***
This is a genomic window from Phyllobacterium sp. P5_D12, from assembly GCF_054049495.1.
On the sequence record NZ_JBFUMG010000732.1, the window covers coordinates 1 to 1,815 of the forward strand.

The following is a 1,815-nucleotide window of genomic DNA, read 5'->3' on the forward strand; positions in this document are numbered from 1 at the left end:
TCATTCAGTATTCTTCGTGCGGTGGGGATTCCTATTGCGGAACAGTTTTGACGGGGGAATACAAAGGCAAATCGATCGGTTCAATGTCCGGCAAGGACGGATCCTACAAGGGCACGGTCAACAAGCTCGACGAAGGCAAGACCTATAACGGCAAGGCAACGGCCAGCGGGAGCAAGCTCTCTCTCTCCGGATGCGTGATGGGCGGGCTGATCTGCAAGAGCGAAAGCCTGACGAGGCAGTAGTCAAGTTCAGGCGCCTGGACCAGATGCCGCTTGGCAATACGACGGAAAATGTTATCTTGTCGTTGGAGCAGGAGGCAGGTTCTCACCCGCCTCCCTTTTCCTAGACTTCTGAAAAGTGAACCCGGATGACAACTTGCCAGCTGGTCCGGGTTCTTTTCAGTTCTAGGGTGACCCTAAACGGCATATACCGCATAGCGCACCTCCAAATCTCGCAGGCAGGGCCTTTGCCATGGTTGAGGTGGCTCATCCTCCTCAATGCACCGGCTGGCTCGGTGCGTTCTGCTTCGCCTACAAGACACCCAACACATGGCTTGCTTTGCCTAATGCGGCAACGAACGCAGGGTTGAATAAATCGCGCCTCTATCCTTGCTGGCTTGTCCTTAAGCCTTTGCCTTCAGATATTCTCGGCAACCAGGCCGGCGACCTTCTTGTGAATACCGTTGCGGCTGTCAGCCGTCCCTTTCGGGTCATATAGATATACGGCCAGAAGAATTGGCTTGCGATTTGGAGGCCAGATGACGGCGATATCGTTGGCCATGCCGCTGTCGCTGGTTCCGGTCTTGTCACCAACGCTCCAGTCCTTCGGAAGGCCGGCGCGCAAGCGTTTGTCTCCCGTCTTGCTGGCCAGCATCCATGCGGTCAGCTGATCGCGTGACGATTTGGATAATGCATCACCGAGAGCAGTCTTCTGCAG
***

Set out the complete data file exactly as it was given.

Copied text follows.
This is a genomic window from Phyllobacterium sp. P5_D12, from assembly GCF_054049495.1.
On the sequence record NZ_JBFUMG010000732.1, the window covers coordinates 1 to 1,815 of the forward strand.

The following is a 1,815-nucleotide window of genomic DNA, read 5'->3' on the forward strand; positions in this document are numbered from 1 at the left end:
TCATTCAGTATTCTTCGTGCGGTGGGGATTCCTATTGCGGAACAGTTTTGACGGGGGAATACAAAGGCAAATCGATCGGTTCAATGTCCGGCAAGGACGGATCCTACAAGGGCACGGTCAACAAGCTCGACGAAGGCAAGACCTATAACGGCAAGGCAACGGCCAGCGGGAGCAAGCTCTCTCTCTCCGGATGCGTGATGGGCGGGCTGATCTGCAAGAGCGAAAGCCTGACGAGGCAGTAGTCAAGTTCAGGCGCCTGGACCAGATGCCGCTTGGCAATACGACGGAAAATGTTATCTTGTCGTTGGAGCAGGAGGCAGGTTCTCACCCGCCTCCCTTTTCCTAGACTTCTGAAAAGTGAACCCGGATGACAACTTGCCAGCTGGTCCGGGTTCTTTTCAGTTCTAGGGTGACCCTAAACGGCATATACCGCATAGCGCACCTCCAAATCTCGCAGGCAGGGCCTTTGCCATGGTTGAGGTGGCTCATCCTCCTCAATGCACCGGCTGGCTCGGTGCGTTCTGCTTCGCCTACAAGACACCCAACACATGGCTTGCTTTGCCTAATGCGGCAACGAACGCAGGGTTGAATAAATCGCGCCTCTATCCTTGCTGGCTTGTCCTTAAGCCTTTGCCTTCAGATATTCTCGGCAACCAGGCCGGCGACCTTCTTGTGAATACCGTTGCGGCTGTCAGCCGTCCCTTTCGGGTCATATAGATATACGGCCAGAAGAATTGGCTTGCGATTTGGAGGCCAGATGACGGCGATATCGTTGGCCATGCCGCTGTCGCTGGTTCCGGTCTTGTCACCAACGCTCCAGTCCTTCGGAAGGCCGGCGCGCAAGCGTTTGTCTCCCGTCTTGCTGGCCAGCATCCATGCGGTCAGCTGATCGCGTGACGATTTGGATAATGCATCACCGAGAGCAGTCTTCTGCAG